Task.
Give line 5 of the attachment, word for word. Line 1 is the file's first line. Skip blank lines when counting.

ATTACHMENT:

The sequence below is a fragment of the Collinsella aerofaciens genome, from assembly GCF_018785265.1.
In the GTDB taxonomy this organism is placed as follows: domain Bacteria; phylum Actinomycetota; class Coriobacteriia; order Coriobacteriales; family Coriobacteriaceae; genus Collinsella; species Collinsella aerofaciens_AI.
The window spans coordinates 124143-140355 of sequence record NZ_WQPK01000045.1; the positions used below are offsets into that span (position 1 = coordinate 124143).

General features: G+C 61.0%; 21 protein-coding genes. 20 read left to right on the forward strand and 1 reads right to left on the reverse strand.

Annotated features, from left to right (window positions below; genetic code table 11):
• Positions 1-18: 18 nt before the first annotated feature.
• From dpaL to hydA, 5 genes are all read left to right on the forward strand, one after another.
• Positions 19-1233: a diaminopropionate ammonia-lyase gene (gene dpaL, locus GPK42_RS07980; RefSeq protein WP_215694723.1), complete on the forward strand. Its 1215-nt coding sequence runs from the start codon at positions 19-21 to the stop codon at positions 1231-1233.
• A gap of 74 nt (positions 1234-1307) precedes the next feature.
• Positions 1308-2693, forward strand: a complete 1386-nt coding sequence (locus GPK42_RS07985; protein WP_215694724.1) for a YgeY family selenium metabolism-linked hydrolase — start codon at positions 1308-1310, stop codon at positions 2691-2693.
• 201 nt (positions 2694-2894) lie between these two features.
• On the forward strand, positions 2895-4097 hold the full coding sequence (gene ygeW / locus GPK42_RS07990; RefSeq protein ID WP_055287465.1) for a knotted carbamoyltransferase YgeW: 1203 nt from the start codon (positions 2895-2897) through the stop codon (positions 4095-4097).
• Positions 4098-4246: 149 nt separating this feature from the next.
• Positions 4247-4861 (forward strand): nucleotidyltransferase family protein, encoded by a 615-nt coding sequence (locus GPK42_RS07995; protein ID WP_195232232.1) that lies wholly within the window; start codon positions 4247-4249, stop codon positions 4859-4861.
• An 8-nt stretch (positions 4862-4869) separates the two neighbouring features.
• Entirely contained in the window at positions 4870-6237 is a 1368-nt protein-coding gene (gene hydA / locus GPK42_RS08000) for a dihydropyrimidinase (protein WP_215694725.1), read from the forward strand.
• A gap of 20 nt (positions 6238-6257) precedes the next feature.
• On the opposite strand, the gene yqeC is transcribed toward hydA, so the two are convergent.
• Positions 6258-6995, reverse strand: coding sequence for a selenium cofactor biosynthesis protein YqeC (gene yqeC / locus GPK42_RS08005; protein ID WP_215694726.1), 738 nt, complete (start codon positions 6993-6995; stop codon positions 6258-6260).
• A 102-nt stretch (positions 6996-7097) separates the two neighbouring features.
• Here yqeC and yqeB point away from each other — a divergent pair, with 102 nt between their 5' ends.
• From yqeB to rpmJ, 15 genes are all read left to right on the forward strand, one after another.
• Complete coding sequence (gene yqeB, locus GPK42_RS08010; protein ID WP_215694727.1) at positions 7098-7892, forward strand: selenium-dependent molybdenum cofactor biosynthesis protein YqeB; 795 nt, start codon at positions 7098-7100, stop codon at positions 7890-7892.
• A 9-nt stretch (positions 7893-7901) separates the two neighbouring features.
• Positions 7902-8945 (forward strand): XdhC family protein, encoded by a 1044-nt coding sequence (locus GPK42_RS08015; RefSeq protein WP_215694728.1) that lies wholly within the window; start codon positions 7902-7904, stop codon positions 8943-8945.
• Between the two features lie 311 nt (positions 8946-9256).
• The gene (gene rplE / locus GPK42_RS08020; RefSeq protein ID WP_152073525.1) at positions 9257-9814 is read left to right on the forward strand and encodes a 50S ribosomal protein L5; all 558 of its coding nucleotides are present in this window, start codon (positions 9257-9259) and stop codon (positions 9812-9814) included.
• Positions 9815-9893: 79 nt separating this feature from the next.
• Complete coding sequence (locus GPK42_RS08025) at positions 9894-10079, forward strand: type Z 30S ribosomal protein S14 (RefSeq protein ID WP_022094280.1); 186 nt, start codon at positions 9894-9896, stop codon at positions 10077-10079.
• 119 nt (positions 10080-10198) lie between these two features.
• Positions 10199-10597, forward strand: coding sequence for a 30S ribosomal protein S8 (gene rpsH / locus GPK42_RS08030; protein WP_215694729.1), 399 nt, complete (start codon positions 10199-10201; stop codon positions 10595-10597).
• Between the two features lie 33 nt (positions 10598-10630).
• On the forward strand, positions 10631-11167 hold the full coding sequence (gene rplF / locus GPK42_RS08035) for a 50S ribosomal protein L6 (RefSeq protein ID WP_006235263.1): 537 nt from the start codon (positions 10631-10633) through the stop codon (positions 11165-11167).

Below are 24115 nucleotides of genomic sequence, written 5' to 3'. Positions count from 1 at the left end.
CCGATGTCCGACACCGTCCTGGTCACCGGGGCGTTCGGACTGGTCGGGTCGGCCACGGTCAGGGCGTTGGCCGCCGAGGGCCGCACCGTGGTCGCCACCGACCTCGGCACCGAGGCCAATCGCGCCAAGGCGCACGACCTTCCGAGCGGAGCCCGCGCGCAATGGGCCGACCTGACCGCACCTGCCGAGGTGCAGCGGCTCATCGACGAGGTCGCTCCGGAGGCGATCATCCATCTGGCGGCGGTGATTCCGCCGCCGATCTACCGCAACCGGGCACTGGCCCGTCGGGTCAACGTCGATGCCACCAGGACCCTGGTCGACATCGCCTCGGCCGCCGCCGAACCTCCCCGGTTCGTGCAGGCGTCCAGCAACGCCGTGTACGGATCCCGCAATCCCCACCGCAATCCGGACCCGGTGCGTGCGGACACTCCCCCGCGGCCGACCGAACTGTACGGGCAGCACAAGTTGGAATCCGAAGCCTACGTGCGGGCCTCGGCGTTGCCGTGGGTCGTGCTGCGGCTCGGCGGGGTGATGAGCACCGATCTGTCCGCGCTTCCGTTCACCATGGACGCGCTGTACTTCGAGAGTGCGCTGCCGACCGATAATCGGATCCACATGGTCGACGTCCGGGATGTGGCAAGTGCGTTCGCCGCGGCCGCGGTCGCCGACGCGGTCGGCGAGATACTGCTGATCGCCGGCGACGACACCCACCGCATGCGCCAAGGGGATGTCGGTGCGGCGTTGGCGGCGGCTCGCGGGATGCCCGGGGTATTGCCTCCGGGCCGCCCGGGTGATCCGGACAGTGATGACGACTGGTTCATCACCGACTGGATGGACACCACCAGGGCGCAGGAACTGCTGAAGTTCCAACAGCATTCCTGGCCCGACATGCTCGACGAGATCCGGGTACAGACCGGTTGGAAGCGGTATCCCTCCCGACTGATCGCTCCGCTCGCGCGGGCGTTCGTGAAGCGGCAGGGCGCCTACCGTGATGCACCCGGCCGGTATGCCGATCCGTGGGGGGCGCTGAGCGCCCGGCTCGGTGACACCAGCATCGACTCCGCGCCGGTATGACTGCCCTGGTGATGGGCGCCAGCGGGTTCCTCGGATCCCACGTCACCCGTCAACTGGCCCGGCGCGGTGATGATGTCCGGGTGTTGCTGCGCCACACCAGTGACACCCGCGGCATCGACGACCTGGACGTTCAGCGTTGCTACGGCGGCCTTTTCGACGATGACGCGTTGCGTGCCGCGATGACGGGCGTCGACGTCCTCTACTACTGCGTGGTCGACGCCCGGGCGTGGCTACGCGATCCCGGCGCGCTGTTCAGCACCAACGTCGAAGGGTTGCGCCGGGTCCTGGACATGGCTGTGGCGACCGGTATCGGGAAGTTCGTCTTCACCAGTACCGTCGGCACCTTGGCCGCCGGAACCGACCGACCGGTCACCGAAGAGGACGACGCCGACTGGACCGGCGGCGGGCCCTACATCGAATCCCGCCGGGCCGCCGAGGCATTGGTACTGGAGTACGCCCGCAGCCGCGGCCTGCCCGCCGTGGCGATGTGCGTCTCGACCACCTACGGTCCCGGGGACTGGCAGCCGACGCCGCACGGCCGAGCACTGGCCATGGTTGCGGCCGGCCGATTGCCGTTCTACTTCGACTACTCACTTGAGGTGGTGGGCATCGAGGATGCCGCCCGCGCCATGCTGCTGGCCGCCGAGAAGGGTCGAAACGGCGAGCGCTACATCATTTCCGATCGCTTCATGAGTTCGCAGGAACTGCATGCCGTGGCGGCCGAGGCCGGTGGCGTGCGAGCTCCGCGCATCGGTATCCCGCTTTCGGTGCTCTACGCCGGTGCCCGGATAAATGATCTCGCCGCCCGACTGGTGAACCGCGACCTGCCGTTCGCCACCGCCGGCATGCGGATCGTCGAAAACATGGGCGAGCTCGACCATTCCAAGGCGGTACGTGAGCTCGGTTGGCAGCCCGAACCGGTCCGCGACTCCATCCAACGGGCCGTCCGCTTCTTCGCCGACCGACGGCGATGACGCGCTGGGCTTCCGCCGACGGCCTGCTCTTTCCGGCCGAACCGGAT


Annotated features, from left to right (window positions below; genetic code table 11):